Dow, JCI, Philips and More Share $76M in Green Building Stimulus Funds

Dow, JCI, Philips and More Share $76M in Green Building Stimulus Funds

The U.S. Department of Energy is awarding more than $76 million in Recovery Act funds to 58 projects that will develop advanced energy efficiency technology for buildings and training programs for commercial building operators, technicians and energy auditors.

Work by Dow Chemical Company, Dow Corning Corporation, General Electric, Honeywell International Inc., Johnson Controls Inc., Philips Electronics North America Corporation, SAGE Electrochromics Inc., Siemens Corporate Research, 3M Company and the University of California at Berkeley are among the projects selected for funding.

"These projects will help the United States lead the world in advancing energy efficient technologies," Energy Secretary Steven Chu said last week in announcing the awards. "Energy efficient commercial buildings will help our country cut its carbon emissions and energy costs while the training programs will upgrade the skills of the current workforce and attract the next generation to careers in the emerging clean-energy economy."

Buildings in the U.S. -- some 114 million households and more than 74 billion square feet of commercial floor space -- consume about 40 percent of the energy used in the country. Buildings also are responsible for 39 percent of carbon dioxide, 18 percent of nitrogen oxide and 55 percent of sulfur dioxide emissions. 

The $76 million in federal money for green building technology will be leveraged with about $33 million in private funds for a total project value of almost $110 million.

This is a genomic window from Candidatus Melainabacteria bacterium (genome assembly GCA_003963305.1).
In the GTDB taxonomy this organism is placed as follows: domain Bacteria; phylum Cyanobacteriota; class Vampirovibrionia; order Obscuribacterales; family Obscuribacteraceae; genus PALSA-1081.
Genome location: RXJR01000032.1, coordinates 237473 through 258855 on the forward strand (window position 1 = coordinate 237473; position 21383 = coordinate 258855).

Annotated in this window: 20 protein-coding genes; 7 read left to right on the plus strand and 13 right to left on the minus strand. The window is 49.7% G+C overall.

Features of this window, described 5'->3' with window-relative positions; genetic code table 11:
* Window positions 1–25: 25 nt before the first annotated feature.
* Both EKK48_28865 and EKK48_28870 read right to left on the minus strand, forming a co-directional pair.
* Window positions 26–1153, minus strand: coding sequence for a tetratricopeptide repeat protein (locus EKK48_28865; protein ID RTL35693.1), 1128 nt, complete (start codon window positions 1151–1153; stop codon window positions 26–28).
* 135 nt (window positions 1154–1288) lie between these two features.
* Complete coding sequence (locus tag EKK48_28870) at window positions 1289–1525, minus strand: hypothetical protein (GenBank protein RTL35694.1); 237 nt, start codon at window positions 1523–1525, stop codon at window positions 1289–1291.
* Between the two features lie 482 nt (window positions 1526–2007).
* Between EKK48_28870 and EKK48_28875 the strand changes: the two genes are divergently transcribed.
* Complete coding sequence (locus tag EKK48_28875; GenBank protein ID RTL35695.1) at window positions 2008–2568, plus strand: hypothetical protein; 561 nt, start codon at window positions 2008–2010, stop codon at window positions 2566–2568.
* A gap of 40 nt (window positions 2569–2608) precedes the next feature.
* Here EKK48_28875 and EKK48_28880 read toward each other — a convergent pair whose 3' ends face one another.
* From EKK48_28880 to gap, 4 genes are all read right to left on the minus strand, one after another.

More than two-thirds of the federal funding -- $68.4 million -- went to 45 projects for development of advanced energy efficiency building technology in five key areas: 

  • Net-Zero Energy Buildings - 12 projects share almost $22.5 million for development of advanced building control strategies, communications and information technologies that will help enable new and existing buildings to be net-zero energy structures -- buildings that consume only as much energy as they generate.
  • Analysis, Design and Technical Tools - Five projects totaling almost $6 million focus on the complex interactions among building elements such as climate, envelope heat and moisture transfer, internal heat gains, lighting power, HVAC equipment, controls, thermal and visual comfort, and energy costs.
  • Building Envelope and Windows - 14 projects receiving $22.8 million are aimed at improving the energy efficiency of commercial and residential structures with advanced window and envelope components. As much as half the energy consumed by the building envelope is lost through the walls, roofs and foundations.
  • Heating, Ventilation and Air Conditioning and Crosscutting Air Conditioning and Refrigeration Research - 10 projects awarded $11.1 million are to sharply increase the efficiency of HVAC systems for commercial and residential use and develop technology that applies to air conditioning and refrigeration.
  • Water Heating, Appliances and Miscellaneous Electric Loads - Four projects receiving about $6 million are to increase efficiency of water heating equipment and reduce various electric loads.

The remaining 13 projects will share about $7.6 million in federal funds to develop training programs for commercial building equipment technicians, building operators, and energy commissioning agents and auditors.

The funding recipients and their projects include: